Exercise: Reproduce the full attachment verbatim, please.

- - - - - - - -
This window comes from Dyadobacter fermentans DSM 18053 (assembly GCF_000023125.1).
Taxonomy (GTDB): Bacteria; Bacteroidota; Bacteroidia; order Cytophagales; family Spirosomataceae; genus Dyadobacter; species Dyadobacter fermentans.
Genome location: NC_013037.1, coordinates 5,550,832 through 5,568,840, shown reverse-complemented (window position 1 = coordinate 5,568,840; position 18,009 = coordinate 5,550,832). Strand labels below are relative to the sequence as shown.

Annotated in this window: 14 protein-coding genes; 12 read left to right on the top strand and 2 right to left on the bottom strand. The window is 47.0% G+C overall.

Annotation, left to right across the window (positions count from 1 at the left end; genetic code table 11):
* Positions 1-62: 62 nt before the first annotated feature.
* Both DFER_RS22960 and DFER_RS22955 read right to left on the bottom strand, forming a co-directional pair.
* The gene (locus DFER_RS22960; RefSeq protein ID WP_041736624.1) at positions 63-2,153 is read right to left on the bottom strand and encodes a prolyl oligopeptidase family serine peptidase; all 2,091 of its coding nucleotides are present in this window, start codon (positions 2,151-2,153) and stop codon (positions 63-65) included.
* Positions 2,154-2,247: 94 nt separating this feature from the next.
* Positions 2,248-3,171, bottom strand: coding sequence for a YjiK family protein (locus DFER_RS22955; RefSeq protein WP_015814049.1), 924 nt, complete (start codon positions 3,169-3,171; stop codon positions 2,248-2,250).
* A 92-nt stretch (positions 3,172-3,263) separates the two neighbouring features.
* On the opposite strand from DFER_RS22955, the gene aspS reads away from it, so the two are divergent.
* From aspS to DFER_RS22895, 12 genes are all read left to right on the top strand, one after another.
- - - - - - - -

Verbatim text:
This window comes from Dyadobacter fermentans DSM 18053 (assembly GCF_000023125.1).
Taxonomy (GTDB): Bacteria; Bacteroidota; Bacteroidia; order Cytophagales; family Spirosomataceae; genus Dyadobacter; species Dyadobacter fermentans.
Genome location: NC_013037.1, coordinates 5,550,832 through 5,568,840, shown reverse-complemented (window position 1 = coordinate 5,568,840; position 18,009 = coordinate 5,550,832). Strand labels below are relative to the sequence as shown.

Annotated in this window: 14 protein-coding genes; 12 read left to right on the top strand and 2 right to left on the bottom strand. The window is 47.0% G+C overall.

Annotation, left to right across the window (positions count from 1 at the left end; genetic code table 11):
* Positions 1-62: 62 nt before the first annotated feature.
* Both DFER_RS22960 and DFER_RS22955 read right to left on the bottom strand, forming a co-directional pair.
* The gene (locus DFER_RS22960; RefSeq protein ID WP_041736624.1) at positions 63-2,153 is read right to left on the bottom strand and encodes a prolyl oligopeptidase family serine peptidase; all 2,091 of its coding nucleotides are present in this window, start codon (positions 2,151-2,153) and stop codon (positions 63-65) included.
* Positions 2,154-2,247: 94 nt separating this feature from the next.
* Positions 2,248-3,171, bottom strand: coding sequence for a YjiK family protein (locus DFER_RS22955; RefSeq protein WP_015814049.1), 924 nt, complete (start codon positions 3,169-3,171; stop codon positions 2,248-2,250).
* A 92-nt stretch (positions 3,172-3,263) separates the two neighbouring features.
* On the opposite strand from DFER_RS22955, the gene aspS reads away from it, so the two are divergent.
* From aspS to DFER_RS22895, 12 genes are all read left to right on the top strand, one after another.